All Phobos applications adhere to a specific structure, which encourages building web applications according to the MVC design pattern. Every Phobos application includes an application directory, which in turn includes at least a controller, a script, and a view directory...the application directory contains the following directories: - The controller directory is where you put the scripting code that creates a controller object and defines the functions that are called in response to user actions. - The script directory is where you can put any extra scripting code you use in the application. In the case of the calculator, the script directory contains a script file that redirects requests to particular pages of the application. - The view directory is where you put the files that represent the different pages of the application. More complicated applications might need additional directories, such as a script directory, in which you can put static files, such as HTML pages and CSS style sheets.One said advantage of developing with Phobos is that you are free to change or add on to the application while it is running. Future versions of Phobos promise sophisticated database access and integration with Ajax technologies such as jMaki. What are your thoughts on Phobos?
News: Phobos tutorial available
Phobos, a lightweight Web application framework, runs on Java but allows you to develop your application using a scripting language. Since it is scripting-friendly, Phobos boasts a programming environment that fosters rapid development. This tutorial walks you through the process for creating a simple Phobos application, using a calculator application with several code examples.
- There are too many MVC frameworks! by vc vccvx cvxcvcvx on July 28 2006 10:53 EDT
- Re: Phobos tutorial available -- too many? by George Coller on July 28 2006 15:07 EDT
Am I the only one who believes there are just TOO MANY non-standard MVC frameworks popping up all over the web? Why can't people focus their attention to participating in the development of existing tried and tested solutions such as Struts or JSF? Sure, everyone wants feature and X and feature Y and some want to reinvent the wheel... But imagine if all the new framework developers out there focused their energies to implementing these features and driving the evolution of existing frameworks like Struts or JSF instead of going back to the drawing board and implementing a full blown independant framework?! We could have something really nice, but alas, here we are... Every day, a new MVC framework crops up to dilute the J2EE world.
You're not the only one - I couldn't agree more. And here you have the special benefit of the introduction of yet another rotten little custom scripting language. It reminds me of my very first job. The company had created their own network database system (because they couldn't afford Oracle or something). And they used their own scripting language to work with it, and that language was buggy and awkward. OK. Then they built another little scripting piece-o-feces to do reports. So at that time, they had three guys doing nothing but working with their own two lousy little scripting languages. So when we needed to create some custom data mining for a new large customer, the lead developer's proposed solution was to be clever and create a third custom scripting language. It's true that they're out of business now, and he's dead. But I think they deserve more punishment. Ah ... I guess that's not exactly what you were saying ... kind of a tangent ... Anyway, I agree.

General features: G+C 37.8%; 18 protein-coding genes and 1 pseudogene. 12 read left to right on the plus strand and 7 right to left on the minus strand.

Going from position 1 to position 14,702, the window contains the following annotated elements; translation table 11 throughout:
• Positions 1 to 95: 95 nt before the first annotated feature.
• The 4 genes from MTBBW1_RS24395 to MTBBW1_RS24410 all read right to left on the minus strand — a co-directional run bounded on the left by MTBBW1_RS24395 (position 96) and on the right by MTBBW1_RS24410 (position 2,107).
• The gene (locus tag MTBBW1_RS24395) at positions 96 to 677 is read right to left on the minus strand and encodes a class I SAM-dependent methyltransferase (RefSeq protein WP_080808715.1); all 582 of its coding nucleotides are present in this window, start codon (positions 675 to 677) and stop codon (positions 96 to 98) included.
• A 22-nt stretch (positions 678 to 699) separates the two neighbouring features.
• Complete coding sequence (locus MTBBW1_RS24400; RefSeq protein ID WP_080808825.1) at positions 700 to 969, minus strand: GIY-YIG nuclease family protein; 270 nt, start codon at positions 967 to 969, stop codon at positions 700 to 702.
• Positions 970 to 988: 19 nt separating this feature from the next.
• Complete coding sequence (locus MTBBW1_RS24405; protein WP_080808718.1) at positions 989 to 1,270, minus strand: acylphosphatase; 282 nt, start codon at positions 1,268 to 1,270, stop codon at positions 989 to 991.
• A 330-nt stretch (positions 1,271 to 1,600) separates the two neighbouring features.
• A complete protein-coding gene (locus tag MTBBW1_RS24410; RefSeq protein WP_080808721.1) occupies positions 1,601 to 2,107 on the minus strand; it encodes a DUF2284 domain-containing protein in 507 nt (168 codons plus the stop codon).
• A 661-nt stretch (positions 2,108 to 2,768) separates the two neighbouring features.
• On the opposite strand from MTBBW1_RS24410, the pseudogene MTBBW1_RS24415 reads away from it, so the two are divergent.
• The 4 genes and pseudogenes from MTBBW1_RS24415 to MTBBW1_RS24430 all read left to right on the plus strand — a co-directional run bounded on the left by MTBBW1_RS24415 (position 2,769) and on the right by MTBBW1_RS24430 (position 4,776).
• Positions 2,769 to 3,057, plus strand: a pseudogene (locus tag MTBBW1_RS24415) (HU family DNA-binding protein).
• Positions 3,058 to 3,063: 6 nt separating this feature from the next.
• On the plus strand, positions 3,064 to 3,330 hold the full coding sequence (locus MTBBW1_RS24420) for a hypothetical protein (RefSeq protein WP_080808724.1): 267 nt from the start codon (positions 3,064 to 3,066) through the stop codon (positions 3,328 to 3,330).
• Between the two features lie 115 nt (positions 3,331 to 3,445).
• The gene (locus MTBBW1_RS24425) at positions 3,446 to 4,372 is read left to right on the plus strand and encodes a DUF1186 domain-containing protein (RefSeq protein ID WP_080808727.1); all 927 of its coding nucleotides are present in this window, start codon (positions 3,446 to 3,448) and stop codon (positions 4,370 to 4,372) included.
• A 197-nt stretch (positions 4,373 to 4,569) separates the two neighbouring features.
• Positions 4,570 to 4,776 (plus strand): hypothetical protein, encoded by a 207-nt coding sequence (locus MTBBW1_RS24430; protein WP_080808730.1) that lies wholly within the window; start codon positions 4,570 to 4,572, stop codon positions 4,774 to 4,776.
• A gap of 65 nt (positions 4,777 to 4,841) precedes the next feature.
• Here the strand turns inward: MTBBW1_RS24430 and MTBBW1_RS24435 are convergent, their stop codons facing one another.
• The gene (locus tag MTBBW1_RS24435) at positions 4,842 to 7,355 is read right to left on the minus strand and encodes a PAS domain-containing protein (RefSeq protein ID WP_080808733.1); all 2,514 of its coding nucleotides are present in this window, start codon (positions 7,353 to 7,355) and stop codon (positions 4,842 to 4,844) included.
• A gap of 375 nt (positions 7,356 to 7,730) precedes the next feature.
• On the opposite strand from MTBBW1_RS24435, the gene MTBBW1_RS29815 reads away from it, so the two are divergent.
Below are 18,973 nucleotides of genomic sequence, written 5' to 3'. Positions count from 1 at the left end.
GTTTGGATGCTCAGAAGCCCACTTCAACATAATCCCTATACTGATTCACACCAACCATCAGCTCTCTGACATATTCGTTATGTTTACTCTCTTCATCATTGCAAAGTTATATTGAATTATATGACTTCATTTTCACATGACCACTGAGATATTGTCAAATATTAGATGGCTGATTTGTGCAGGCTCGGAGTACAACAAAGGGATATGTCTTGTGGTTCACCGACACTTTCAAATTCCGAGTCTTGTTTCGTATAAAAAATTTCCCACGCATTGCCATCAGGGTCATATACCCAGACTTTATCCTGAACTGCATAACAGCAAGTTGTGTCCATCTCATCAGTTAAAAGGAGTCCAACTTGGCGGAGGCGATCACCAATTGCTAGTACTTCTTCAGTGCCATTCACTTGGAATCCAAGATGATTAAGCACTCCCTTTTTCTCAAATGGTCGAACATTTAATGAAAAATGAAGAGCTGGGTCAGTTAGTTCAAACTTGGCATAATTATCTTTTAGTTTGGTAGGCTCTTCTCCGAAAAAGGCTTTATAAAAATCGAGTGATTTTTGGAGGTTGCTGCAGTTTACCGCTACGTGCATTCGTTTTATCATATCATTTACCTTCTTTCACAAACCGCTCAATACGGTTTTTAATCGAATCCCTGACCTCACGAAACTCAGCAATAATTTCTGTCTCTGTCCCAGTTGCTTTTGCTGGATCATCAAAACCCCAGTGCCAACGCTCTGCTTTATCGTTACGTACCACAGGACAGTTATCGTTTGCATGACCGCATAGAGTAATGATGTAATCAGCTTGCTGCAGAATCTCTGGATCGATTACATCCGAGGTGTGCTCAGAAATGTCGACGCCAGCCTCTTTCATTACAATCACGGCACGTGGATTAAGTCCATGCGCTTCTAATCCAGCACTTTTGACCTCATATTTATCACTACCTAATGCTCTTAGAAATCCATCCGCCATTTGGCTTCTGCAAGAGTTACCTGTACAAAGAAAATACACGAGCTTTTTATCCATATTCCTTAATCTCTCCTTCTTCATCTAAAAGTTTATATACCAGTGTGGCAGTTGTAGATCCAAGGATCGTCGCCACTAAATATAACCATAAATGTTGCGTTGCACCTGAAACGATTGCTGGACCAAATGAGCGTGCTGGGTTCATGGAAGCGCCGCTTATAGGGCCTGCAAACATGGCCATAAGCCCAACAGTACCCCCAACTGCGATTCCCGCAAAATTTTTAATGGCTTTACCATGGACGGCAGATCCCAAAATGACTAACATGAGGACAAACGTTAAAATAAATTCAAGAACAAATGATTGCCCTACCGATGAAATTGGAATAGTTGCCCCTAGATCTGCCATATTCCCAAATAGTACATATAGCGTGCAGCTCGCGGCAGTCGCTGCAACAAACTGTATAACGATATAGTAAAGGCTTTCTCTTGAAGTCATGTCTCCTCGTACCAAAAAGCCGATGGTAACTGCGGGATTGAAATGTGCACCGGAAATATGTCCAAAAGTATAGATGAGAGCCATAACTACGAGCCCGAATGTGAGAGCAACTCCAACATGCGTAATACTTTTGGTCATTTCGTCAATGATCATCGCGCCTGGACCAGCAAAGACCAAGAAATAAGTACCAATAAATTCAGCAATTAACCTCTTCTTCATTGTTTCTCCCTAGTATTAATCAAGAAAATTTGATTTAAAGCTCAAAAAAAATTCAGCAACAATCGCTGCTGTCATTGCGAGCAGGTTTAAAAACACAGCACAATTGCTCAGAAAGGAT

Because Struts and JSF suck!
Am I the only one who believes there are just TOO MANY non-standard MVC frameworks popping up all over the web? Why can't people focus their attention to participating in the development of existing tried and tested solutions such as Struts or JSF?Two thoughts on this. 1) Because there is only so much you can do by enhancing and plugging in to Struts or JSF. And the very act of doing so increases complexity as you now need Struts or a JSF implementation, you need to understand them and hope their doco is up to date, and you need the current version of said plugin...and all the dependencies of both. And of course many problems will crop up that neither developer feels is there problem... 2) OMG, can you imagine what would happen if all the MVC authors stopped and began jumped into the Struts community? The churn, arguing and trolling would be so enormous that I think progress wouldn't just stop it'd go backwards ;) -Tim Fennell Stripes: Because web development should just be easier.
I think it is fine that so many MVC frameworks are popping up and this is a place for them to be announced. Competition is good. If any new framework presents something original then it may be worth a look. Of course for the vast majority a look is all they are worth. That said, I wish more effort was going into improving the top 3-4 frameworks today. Are we still refining configuration? Reducing the amount of developer code? It would be interesting to see a statement from each project clearly explaining why they decided to reinvent the wheel vs plugging into an existing project. Of course maybe so many MVC frameworks pop up because it is an easy project to tackle. There is a well-defined scope and many existing projects to steal ideas from. What would be an interesting discussion are areas that are still fully untapped by OSS. What projects aren't being tackled? What existing areas have no competition? Why aren't there more alternatives to Ant? Ant is fine but XML can't be the best technology for a build file - I think one of the original developers admitted to that. What about some alternative rules engines that don't require a master's degree to configure and use? ______________ George Coller DevilElephant